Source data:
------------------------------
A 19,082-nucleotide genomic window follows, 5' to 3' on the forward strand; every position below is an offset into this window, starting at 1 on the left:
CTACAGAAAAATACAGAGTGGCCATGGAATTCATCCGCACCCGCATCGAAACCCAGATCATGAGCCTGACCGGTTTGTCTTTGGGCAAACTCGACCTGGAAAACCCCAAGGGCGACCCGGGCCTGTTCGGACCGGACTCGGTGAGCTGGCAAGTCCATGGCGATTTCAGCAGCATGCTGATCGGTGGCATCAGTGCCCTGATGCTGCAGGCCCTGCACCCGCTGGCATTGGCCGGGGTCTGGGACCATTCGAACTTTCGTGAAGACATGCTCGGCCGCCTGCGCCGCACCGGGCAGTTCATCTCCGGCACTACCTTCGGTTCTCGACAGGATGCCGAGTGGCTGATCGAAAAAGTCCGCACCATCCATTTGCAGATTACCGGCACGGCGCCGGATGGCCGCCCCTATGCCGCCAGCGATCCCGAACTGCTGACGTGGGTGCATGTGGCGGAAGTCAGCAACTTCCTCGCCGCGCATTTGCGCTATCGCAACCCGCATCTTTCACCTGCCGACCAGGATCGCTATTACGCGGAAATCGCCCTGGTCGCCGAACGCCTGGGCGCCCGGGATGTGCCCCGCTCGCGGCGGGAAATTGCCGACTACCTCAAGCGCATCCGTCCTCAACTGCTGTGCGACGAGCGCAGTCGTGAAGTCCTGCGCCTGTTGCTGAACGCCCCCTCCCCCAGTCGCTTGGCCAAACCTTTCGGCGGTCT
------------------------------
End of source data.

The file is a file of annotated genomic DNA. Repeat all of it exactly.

A 19,082-nucleotide genomic window follows, 5' to 3' on the forward strand; every position below is an offset into this window, starting at 1 on the left:
CTACAGAAAAATACAGAGTGGCCATGGAATTCATCCGCACCCGCATCGAAACCCAGATCATGAGCCTGACCGGTTTGTCTTTGGGCAAACTCGACCTGGAAAACCCCAAGGGCGACCCGGGCCTGTTCGGACCGGACTCGGTGAGCTGGCAAGTCCATGGCGATTTCAGCAGCATGCTGATCGGTGGCATCAGTGCCCTGATGCTGCAGGCCCTGCACCCGCTGGCATTGGCCGGGGTCTGGGACCATTCGAACTTTCGTGAAGACATGCTCGGCCGCCTGCGCCGCACCGGGCAGTTCATCTCCGGCACTACCTTCGGTTCTCGACAGGATGCCGAGTGGCTGATCGAAAAAGTCCGCACCATCCATTTGCAGATTACCGGCACGGCGCCGGATGGCCGCCCCTATGCCGCCAGCGATCCCGAACTGCTGACGTGGGTGCATGTGGCGGAAGTCAGCAACTTCCTCGCCGCGCATTTGCGCTATCGCAACCCGCATCTTTCACCTGCCGACCAGGATCGCTATTACGCGGAAATCGCCCTGGTCGCCGAACGCCTGGGCGCCCGGGATGTGCCCCGCTCGCGGCGGGAAATTGCCGACTACCTCAAGCGCATCCGTCCTCAACTGCTGTGCGACGAGCGCAGTCGTGAAGTCCTGCGCCTGTTGCTGAACGCCCCCTCCCCCAGTCGCTTGGCCAAACCTTTCGGCGGTCT